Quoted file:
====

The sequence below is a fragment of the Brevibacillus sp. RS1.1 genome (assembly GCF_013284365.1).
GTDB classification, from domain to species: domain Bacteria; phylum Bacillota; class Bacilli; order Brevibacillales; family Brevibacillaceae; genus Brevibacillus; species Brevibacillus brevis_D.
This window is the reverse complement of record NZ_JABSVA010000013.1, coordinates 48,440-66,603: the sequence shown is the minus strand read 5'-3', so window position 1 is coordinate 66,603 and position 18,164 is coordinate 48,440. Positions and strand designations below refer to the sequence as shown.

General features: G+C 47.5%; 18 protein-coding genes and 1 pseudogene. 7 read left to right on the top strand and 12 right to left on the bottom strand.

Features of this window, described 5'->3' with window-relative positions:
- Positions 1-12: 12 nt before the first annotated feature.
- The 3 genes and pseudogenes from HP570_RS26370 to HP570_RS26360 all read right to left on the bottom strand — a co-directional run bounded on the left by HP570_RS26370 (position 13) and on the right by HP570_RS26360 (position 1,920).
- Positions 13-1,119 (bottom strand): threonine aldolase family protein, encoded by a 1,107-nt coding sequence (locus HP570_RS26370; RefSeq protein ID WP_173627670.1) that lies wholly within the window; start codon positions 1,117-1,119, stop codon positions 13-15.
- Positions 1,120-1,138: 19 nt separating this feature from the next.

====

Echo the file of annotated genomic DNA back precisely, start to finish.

The sequence below is a fragment of the Brevibacillus sp. RS1.1 genome (assembly GCF_013284365.1).
GTDB classification, from domain to species: domain Bacteria; phylum Bacillota; class Bacilli; order Brevibacillales; family Brevibacillaceae; genus Brevibacillus; species Brevibacillus brevis_D.
This window is the reverse complement of record NZ_JABSVA010000013.1, coordinates 48,440-66,603: the sequence shown is the minus strand read 5'-3', so window position 1 is coordinate 66,603 and position 18,164 is coordinate 48,440. Positions and strand designations below refer to the sequence as shown.

General features: G+C 47.5%; 18 protein-coding genes and 1 pseudogene. 7 read left to right on the top strand and 12 right to left on the bottom strand.

Features of this window, described 5'->3' with window-relative positions:
- Positions 1-12: 12 nt before the first annotated feature.
- The 3 genes and pseudogenes from HP570_RS26370 to HP570_RS26360 all read right to left on the bottom strand — a co-directional run bounded on the left by HP570_RS26370 (position 13) and on the right by HP570_RS26360 (position 1,920).
- Positions 13-1,119 (bottom strand): threonine aldolase family protein, encoded by a 1,107-nt coding sequence (locus HP570_RS26370; RefSeq protein ID WP_173627670.1) that lies wholly within the window; start codon positions 1,117-1,119, stop codon positions 13-15.
- Positions 1,120-1,138: 19 nt separating this feature from the next.